It seems strange, if you look at Irish or Welsh mythology, that there doesn’t seem to be any thunder-god like Thor. However, among the Celtic peoples of continental Europe, we find the god Taranis, whose name means “thunder” and who sometimes wields a thunderbolt.1
Three altars dedicated to him come from France (Thauron, Orgon and Tours), two from Germany (Bockingen and Godramstei), one from Croatia (Scardona) , two from Amiens in Belgium, and one from Britian (Chester). (There is also an incised bone fragment from Tesero di Sottopendonda in Italy, saying simply “Taranis”, although this may be someone’s name.)
The Chester altar is interesting because it syncretizes Taranis (spelled Tanarus) with Jupiter Optimus Maximus, or Best and Greatest, the Roman god at his most imposing and official. As we shall seem Jupiter and Taranis were often paired.
Jupiter and Taranis
Another altar, from Alt Often in Hungary, is also dedicated to Jupiter Optimus Maximus Taranucus. The image above, from Le Chatelet, Gourzon, Haute-Marne, France is probably of Taranis, and blends his attribute of the wheel and Jupiter’s thunderbolt.
While Jupiter (and Zeus) both have names meaning essentially “God”, Taranis, like Thor, Donar and the Baltic Perkunas, means simply “Thunder”. His name comes from a Celtic root *taran- meaning “thunder, thunderstorm” and is related to the Welsh, Breton and Cornish taran, thunder. His name goes right back to Indo-European roots.
Although Jupiter was the king of the gods, with a correspondingly important cult, Taranis doesn’t seem to have had anything like the same status in Celtic religion. Julius Caesar doesn’t mention a thunderer in his description of Gaulish religion, and you would think that if there was a local equivalent of Jupiter, he would have said so. Mercury seems to have been a much more important god in Gaul, based on the number of altars and art, and the richness of those altars compared to Taranis’. (MacKillop: 402)
For a long time, scholars of the Roman empire tended to think that the Romans came along and interpreted the local deities to suit themselves. Certainly, an inscription to Jupiter Taranis suggests Roman influence. But over the last 20 years scholars have turned this idea around, studying the interpretatio celtica, or how the locals interpreted Roman deities to match up with theirs. Perhaps Jupiter was the nearest thing to a thunder-god the Romans had.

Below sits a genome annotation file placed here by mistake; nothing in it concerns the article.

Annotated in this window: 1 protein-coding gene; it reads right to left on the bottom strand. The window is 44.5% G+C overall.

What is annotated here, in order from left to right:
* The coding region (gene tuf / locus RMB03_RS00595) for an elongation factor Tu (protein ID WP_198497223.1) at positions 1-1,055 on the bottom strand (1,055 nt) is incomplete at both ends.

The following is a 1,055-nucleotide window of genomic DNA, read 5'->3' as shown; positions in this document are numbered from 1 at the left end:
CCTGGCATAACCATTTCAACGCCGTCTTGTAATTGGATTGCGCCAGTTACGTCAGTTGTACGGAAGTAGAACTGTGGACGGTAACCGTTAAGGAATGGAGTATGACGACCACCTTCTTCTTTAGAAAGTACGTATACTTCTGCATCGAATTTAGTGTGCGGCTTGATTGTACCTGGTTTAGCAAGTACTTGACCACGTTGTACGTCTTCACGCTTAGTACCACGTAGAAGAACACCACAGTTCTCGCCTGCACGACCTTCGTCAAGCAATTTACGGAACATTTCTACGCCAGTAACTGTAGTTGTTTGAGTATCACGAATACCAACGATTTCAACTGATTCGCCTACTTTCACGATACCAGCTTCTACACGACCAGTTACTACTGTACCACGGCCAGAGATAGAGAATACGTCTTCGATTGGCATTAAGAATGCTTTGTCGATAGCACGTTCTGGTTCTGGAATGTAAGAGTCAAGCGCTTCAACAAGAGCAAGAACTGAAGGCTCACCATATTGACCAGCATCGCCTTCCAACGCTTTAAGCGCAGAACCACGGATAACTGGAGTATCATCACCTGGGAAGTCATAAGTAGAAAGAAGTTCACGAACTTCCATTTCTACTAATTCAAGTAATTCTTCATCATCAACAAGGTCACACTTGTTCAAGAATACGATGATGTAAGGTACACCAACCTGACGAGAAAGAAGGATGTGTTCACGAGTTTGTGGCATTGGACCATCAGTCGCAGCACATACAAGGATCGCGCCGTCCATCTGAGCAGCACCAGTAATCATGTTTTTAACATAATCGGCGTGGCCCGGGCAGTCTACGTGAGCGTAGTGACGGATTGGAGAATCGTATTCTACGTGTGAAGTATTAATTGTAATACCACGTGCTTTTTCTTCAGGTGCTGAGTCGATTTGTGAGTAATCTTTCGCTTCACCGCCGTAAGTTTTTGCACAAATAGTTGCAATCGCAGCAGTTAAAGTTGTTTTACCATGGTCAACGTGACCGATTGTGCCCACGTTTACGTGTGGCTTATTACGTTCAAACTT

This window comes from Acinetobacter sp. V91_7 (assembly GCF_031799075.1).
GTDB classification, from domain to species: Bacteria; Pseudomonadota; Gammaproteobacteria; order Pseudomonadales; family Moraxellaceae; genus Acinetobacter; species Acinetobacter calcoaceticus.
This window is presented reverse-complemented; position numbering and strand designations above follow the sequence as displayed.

Another image of Jupiter shows how the influence could go both ways. While the statuette above shows the god Celtic-style, with trousers and bare chest, another statue from Vaison shows the god in toga, with Jupiter’s eagle on one side, and Taranis’ wheel held against his other leg.
Other altars to Jupiter in France and Germany show him with the eagle and wheel, usually one on each side, like one from Alzey which shows Jupiter (or Taranis?) seated and wearing a cloak, with the wheel on his right and an eagle holding a ring on the left. Another from Baignon shows Jupiter holding a sceptre, with the eagle on the right and a five-spoked wheel to his left. The Willingham Sceptre from England combines the two gods’ attributes by having the eagle sit on the wheel. (Ross: 347-8) Also, two British altars dedicated to Jupiter were decorated with the wheel, suggesting that it was Taranis they meant. (Ross: 475)
Taranis and the Wicker Man
Taranis, along with the Gaulish gods Esus and Teutates, has a reputation for desiring human sacrifice A verse by the Roman poet Lucan helped to boost this image:
The ninth-century Berne Scholia, which is an annotated version of the Pharsalia, expands on this, saying that Teutates (Mercury) demanded drowned victims, Esus (Mars) preferred hanging while Taranis (Jupiter) liked burned offerings. Since both Julius Caesar and Strabo described the Gauls burning victims in a “wicker man” it has been assumed that Taranis was the god they being sacrificed to.
However, both their accounts can be traced back the Roman writer Posidonius, whose work has been mostly lost to time. While he did travel widely throughout the Roman empire, we don’t know if he actually ever saw anything like a wicker man, which sounds pretty implausible. (How would you get the people into it, and how would you stop them kicking their way to freedom? Anyone who’s ever owned wicker furniture knows how flimsy it is.)